That moment when she finds a buried fact that solves a historical mystery is magical for Tina Lyon, the new curator of the Paris Museum and Historical Society. Her eyes light up. Her face reflects her excitement.
“I love history,” she says. “If we don’t keep our history, we’ll lose all the lessons we’ve learned. The stories of the people behind the artifacts are as important as the items themselves. This is the only way we will know who these people were.”
Officially, Tina stepped into her new role on Dec. 8, 2019. Unofficially she’d been preparing for some time; watching her predecessor Bob Hasler as he catalogued and methodically stored artifacts, trying to absorb all the history he has accumulated about Paris in his 30 years with PMHS and heeding his encouragement to take on her own projects.
Tina knew Bob and his wife Pat from church. Thanks partly to their influence, she became a regular visitor to the museum, then a member, then a fully-engaged volunteer. She began her work at the museum doing data entry and other archival jobs. “It was (the late) Doug Hazlewood who trained me to catalogue,” Tina recalled.
After moving every few years for most of her life, Tina finally feels rooted. She grew up in a military family, relocating as her father’s assignments changed. By the end of elementary school, she’d lived all over Europe and Canada. The family settled in Paris, Ontario when her father retired and she entered Grade 10. But Tina was soon on the move again. After marrying she and her husband moved to the USA. The couple lived in a succession of cities and towns in the U.S. Midwest and along the Pacific Coast.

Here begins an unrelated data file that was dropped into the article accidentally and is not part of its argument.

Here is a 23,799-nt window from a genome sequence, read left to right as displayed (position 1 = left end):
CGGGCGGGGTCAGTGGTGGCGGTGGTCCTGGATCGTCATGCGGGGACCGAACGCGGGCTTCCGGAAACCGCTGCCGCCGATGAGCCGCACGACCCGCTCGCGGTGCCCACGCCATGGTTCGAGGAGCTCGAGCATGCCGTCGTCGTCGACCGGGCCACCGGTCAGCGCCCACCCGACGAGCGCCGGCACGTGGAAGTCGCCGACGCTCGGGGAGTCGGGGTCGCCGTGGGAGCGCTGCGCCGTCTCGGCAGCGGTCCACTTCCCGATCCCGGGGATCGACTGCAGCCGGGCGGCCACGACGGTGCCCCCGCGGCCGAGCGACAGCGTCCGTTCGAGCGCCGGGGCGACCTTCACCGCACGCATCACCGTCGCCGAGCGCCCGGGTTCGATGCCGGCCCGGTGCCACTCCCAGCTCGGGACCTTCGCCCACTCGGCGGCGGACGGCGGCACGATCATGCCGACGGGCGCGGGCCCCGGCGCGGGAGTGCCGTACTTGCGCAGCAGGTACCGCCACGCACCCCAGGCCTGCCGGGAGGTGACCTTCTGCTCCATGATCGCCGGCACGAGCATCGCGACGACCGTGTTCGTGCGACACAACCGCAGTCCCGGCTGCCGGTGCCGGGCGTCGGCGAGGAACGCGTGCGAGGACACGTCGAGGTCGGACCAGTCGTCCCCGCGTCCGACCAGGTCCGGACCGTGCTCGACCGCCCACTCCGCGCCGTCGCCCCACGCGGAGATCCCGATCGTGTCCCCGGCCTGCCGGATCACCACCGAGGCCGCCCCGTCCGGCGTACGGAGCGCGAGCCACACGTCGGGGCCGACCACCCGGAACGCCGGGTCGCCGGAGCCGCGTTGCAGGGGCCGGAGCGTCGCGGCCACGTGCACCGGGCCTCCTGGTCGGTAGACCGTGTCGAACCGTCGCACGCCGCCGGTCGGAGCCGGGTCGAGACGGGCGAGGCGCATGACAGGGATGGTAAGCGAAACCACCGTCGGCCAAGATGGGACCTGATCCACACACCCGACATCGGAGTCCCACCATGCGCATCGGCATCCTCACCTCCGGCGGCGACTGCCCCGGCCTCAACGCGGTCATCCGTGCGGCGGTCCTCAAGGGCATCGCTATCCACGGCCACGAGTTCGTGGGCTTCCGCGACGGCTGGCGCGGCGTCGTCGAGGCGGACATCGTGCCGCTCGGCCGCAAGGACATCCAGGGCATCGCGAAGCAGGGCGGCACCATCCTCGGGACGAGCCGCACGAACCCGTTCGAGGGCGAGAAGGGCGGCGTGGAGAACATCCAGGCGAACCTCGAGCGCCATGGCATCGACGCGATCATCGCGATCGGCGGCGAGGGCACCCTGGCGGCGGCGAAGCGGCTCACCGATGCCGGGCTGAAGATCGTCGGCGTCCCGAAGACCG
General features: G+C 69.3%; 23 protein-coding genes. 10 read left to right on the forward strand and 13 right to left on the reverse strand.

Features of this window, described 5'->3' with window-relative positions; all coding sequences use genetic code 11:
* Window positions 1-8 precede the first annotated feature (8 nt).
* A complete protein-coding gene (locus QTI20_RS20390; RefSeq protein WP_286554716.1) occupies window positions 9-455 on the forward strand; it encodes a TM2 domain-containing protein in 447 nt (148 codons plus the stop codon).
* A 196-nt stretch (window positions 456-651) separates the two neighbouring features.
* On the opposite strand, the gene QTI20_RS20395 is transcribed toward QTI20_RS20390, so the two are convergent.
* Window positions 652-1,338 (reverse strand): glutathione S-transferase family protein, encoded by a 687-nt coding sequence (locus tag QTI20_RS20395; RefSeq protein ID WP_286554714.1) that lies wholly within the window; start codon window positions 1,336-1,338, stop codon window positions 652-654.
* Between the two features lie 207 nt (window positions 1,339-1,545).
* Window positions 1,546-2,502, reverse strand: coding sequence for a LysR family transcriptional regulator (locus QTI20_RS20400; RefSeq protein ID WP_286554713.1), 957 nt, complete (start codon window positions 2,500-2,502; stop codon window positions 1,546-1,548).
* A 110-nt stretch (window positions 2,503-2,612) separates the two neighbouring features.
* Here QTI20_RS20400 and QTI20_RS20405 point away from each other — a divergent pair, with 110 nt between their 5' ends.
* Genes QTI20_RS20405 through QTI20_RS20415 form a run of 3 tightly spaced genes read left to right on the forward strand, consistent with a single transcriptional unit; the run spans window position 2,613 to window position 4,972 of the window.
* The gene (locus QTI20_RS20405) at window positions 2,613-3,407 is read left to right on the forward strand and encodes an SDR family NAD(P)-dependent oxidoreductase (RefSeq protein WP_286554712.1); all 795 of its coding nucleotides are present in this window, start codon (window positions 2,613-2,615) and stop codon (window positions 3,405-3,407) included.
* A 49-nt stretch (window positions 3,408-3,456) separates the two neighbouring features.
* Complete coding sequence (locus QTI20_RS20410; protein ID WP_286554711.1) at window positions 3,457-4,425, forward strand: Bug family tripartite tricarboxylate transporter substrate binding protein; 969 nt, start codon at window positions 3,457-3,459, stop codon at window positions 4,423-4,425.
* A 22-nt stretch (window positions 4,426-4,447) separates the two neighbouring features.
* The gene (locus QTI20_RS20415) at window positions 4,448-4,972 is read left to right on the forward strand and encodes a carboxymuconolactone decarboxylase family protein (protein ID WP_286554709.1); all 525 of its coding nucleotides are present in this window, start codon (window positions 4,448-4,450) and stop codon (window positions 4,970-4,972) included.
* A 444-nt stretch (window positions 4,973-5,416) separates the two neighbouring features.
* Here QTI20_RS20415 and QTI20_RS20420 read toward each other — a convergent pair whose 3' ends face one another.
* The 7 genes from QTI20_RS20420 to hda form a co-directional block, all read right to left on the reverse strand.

That chapter of her life ended abruptly when her husband died, leaving her with a six-year-old daughter and six-month-old son. She remained in the Los Angeles area for a year, trying to sort out her life as a single mother. Tina decided she wanted to raise her kids in small-town Canada, so at the turn of the millennium she moved back to what she considers her hometown buying the home in Paris where her kids would grow up. While raising her children, she volunteered for a variety of jobs at Paris Performers’ Theatre and North Ward School, picking up experience in marketing, troubleshooting and record-keeping.
Tina begins the New Year with high hopes and a ready project. In late December, she submitted a proposal on behalf of the Paris Museum and Historical Society to a province-wide competition to display Paris Museum artifacts at Queen’s Park, Toronto. To her surprise, PMHS won. The design committee – which consists of Tina, Chris Galloway, Marie Williamson, Sarah Faucher and Patti Gladding – is already organizing the transfer of an exhibit to the provincial legislature where it will be showcased from April until October.
Tina has two overarching priorities for the coming year. The first is to ensure that Bob Hasler can step back from his long-time role as guardian of the museum’s archives with respect and dignity to pursue his own research within PMHS. The second is to revamp the museum’s collections policy so more PMHS researchers and volunteers can get involved.
Tina’s New Year’s resolution is simple but challenging: Learn to delegate. She knows she has a tendency to do everything herself. She realizes a good curator promotes teamwork.
by Carol Goar